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Increases in Cancer Screening May Reflect Removal of Financial Barriers in Affordable Care Act

June 4, 2015– Screening for colorectal cancer increased in lower socioeconomic status (SES) individuals after 2008, perhaps reflecting the Affordable Care Act’s removal of financial barriers to screening according to a new analysis. The study, by American Cancer Society investigators, appears online in the journal Cancer.

The Patient Protection and Affordable Care Act (ACA) included a cost-sharing provision intended to reduce financial barriers for preventive services, including screening for colorectal cancer (CRC) and breast cancer (BC). To investigate whether that provision has affected screening rates, researchers led by Stacey Fedewa, MPH   used data from the National Health Interview Survey to compare CRC and BC screening prevalence among privately and Medicare-insured adults by socioeconomic status (SES) before and after the ACA. They included responses from 15,786 adults ages 50 to 75 in the CRC screening analysis and 14,530 women age 40 and older in the BC screening analysis.

Overall, CRC screening increased from 57.3% to 61.2% between 2008 and 2013. The increase was evident in low-income, least-educated, and Medicare-insured individuals, the population expected to benefit the most from the ACA, but not among higher SES groups. During the previous 5-year period (between 2003 and 2008, before the ACA), there was also a significant increase in CRC screening among privately insured and Medicare-insured individuals, but that increase was universal across socioeconomic measures. The authors say the findings “may reflect the ACA’s removal of financial barriers,” but add “It is also possible that these results reflect a continuation of underlying trends in CRC screening in this group.”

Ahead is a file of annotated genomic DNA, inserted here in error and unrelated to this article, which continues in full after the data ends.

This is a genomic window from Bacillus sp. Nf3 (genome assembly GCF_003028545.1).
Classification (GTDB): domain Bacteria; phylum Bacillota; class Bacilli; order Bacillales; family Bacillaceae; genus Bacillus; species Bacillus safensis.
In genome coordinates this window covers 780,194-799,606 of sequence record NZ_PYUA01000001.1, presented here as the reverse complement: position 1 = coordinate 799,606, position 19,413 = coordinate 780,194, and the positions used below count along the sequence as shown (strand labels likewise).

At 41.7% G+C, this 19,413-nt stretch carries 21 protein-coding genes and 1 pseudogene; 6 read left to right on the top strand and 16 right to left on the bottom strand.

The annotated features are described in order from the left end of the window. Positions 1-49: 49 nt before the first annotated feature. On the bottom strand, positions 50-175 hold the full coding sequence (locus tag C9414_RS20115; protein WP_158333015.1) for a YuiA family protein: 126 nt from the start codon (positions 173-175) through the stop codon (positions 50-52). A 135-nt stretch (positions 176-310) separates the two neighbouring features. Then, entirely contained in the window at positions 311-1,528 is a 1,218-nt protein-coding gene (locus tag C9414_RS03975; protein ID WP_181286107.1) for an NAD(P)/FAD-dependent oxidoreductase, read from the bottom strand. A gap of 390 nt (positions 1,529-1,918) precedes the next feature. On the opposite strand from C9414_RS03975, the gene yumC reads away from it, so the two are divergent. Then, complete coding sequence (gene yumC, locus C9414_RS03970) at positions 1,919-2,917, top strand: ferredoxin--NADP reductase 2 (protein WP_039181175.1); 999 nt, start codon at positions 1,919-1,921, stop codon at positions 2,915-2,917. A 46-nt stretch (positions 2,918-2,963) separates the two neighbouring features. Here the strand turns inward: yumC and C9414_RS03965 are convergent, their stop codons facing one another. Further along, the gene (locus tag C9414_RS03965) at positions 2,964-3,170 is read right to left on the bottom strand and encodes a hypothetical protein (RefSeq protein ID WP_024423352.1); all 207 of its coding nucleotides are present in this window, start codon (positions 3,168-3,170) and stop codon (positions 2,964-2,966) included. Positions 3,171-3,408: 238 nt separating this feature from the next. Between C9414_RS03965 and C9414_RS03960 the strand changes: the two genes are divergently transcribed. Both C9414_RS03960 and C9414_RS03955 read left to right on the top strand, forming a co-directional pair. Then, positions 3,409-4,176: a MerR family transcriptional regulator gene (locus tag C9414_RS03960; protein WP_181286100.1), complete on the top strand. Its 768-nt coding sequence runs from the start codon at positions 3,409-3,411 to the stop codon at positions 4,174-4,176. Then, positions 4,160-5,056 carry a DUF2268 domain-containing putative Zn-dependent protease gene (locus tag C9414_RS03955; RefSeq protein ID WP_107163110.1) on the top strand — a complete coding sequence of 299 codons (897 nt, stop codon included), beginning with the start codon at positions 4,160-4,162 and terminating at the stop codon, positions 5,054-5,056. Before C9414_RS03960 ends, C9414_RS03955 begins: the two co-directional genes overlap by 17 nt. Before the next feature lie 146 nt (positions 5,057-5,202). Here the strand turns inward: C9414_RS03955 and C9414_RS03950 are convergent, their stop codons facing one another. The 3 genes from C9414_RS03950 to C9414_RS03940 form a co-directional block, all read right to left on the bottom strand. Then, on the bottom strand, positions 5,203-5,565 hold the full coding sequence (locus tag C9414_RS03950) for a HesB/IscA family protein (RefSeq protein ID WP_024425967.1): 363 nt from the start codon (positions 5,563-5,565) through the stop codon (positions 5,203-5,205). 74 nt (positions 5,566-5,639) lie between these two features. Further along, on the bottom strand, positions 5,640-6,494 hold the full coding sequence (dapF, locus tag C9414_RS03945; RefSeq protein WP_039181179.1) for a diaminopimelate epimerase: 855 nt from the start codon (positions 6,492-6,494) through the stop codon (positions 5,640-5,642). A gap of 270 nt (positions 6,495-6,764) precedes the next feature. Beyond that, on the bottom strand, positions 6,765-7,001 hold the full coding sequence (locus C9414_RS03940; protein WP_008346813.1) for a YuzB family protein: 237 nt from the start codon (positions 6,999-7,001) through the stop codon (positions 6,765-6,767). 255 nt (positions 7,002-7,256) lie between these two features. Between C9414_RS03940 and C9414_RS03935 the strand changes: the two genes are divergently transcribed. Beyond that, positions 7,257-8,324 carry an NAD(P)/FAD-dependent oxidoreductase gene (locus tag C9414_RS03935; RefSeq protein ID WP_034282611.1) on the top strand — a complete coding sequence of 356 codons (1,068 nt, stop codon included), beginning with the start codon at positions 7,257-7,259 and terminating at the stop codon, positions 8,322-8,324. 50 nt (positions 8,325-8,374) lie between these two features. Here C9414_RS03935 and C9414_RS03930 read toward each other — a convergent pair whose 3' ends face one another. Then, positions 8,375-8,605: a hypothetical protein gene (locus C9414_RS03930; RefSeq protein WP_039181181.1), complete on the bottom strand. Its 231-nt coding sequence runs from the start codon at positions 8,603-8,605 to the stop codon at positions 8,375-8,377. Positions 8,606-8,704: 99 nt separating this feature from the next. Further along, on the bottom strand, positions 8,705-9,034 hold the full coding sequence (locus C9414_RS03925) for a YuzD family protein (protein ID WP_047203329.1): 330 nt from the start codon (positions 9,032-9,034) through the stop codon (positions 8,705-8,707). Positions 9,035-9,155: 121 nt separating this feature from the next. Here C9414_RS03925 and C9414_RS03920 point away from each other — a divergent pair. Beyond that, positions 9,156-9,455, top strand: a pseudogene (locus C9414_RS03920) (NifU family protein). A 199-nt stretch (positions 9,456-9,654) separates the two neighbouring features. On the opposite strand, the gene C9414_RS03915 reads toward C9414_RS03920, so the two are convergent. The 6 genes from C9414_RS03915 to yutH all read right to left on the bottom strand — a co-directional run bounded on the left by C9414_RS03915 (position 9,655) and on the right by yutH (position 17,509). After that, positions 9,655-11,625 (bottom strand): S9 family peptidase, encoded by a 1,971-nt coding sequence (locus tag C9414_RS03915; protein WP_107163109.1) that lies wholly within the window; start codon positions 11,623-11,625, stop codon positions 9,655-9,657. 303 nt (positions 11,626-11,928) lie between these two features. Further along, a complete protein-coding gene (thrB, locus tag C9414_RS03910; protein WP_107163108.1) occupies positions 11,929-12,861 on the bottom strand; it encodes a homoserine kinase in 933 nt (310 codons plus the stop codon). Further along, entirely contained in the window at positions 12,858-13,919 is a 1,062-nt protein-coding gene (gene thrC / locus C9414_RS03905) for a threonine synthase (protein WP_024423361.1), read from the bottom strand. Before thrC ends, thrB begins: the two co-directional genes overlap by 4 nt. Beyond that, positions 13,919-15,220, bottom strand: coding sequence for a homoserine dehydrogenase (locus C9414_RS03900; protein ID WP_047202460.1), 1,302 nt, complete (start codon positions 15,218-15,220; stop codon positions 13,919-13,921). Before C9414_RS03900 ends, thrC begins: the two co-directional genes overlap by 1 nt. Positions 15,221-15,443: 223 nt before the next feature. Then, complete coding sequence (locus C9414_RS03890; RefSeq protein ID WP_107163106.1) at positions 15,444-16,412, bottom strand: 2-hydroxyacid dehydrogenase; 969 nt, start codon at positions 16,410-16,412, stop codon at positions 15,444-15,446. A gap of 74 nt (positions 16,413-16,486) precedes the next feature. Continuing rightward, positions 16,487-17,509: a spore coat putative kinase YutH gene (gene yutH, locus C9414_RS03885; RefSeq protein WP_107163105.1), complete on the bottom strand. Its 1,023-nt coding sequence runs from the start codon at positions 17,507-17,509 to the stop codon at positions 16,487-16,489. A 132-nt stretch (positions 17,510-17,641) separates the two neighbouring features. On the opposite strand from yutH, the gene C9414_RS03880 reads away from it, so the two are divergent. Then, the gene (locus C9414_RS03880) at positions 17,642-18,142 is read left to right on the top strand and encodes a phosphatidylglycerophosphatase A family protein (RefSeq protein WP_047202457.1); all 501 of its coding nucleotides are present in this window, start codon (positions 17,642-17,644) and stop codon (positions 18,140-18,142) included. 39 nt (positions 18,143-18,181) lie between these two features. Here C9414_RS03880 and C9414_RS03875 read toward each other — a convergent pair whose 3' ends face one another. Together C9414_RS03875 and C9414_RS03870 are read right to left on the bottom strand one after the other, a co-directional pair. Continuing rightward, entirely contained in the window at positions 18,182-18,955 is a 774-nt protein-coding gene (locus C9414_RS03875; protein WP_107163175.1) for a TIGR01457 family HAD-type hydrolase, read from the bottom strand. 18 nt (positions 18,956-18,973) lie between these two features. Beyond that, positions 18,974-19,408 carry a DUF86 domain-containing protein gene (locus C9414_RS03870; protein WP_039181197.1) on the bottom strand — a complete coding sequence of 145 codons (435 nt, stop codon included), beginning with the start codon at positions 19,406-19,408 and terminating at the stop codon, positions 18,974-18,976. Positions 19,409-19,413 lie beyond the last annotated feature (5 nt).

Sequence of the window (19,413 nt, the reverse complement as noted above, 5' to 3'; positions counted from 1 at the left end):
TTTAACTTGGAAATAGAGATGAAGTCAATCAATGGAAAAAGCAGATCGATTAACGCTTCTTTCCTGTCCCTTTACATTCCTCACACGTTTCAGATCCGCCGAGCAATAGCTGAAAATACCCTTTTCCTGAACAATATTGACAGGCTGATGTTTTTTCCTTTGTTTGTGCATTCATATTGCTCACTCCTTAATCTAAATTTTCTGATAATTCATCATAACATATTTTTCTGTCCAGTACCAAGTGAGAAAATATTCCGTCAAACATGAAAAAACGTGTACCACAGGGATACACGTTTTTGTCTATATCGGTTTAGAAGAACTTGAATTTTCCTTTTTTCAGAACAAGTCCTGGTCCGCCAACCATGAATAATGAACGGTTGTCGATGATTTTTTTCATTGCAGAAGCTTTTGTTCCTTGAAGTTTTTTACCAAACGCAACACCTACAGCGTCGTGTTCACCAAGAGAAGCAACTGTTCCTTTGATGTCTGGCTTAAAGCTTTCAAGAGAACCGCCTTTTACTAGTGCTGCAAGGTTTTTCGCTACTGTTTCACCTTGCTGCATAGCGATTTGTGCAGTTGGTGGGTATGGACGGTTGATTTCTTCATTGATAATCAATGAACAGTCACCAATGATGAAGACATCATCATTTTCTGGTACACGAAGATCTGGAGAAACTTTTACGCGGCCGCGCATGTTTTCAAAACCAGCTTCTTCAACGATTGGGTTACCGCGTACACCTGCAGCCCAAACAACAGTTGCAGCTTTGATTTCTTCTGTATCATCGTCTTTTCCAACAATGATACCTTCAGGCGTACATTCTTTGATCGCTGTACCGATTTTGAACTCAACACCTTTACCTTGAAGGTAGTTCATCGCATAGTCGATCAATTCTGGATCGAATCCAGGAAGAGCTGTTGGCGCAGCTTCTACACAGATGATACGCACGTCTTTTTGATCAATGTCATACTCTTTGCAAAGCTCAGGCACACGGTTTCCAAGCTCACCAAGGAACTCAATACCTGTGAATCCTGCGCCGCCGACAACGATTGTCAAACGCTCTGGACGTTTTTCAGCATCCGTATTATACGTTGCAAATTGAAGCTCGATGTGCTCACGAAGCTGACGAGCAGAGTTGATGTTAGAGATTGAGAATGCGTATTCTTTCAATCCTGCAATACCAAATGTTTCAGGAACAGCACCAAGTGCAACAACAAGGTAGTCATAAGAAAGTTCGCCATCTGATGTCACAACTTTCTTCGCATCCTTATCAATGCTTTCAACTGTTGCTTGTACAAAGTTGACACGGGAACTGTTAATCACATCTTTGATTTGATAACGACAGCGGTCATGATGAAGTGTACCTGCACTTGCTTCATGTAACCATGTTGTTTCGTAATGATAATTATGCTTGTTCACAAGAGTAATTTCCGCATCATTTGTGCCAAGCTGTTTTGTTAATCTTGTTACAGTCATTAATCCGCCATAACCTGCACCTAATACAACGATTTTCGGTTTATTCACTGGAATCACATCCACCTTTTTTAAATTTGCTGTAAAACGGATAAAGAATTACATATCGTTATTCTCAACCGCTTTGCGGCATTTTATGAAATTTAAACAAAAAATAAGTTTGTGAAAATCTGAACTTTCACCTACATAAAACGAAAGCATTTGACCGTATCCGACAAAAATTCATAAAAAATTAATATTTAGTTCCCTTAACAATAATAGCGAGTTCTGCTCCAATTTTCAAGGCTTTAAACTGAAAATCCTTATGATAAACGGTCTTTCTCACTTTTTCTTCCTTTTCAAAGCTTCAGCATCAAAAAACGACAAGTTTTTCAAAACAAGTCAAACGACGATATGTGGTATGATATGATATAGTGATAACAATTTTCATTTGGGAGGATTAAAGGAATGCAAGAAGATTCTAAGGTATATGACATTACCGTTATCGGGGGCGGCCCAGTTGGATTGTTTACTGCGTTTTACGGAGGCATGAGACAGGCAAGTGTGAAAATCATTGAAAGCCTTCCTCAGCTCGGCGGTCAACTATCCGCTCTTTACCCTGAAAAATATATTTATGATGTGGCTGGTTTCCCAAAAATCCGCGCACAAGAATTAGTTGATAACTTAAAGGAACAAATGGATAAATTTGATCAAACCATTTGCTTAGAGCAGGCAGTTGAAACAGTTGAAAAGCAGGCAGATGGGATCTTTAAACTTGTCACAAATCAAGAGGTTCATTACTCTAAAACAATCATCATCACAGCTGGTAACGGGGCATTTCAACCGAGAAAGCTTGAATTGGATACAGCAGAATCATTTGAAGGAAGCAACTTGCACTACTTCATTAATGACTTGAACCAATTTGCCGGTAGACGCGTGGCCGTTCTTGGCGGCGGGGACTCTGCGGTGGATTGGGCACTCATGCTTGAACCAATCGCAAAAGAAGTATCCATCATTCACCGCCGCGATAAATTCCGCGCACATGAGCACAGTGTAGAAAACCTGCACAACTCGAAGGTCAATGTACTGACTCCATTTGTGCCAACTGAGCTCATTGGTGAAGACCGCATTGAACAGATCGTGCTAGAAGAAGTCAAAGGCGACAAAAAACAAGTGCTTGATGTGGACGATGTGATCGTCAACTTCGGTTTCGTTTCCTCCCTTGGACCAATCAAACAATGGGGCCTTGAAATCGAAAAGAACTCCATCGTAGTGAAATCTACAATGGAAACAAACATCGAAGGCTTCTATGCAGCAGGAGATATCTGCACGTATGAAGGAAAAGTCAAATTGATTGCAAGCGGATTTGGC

Screening for breast cancer remained unchanged during that time period, perhaps due to fewer barriers because of lower cost, the existence of women’s health initiatives (such as the Centers for Disease Control and Prevention’s National Breast and Cervical Cancer Early Detection Program), and because breast cancer screening prevalence is markedly higher than the corresponding estimate for CRC screening, so may have less room for improvement.

Article: Elimination of Cost-Sharing and Receipt of Screening for Colorectal and Breast Cancer, Fedewa et al. Published online June 4, 2015, DOI: 10.1002/cncr.29494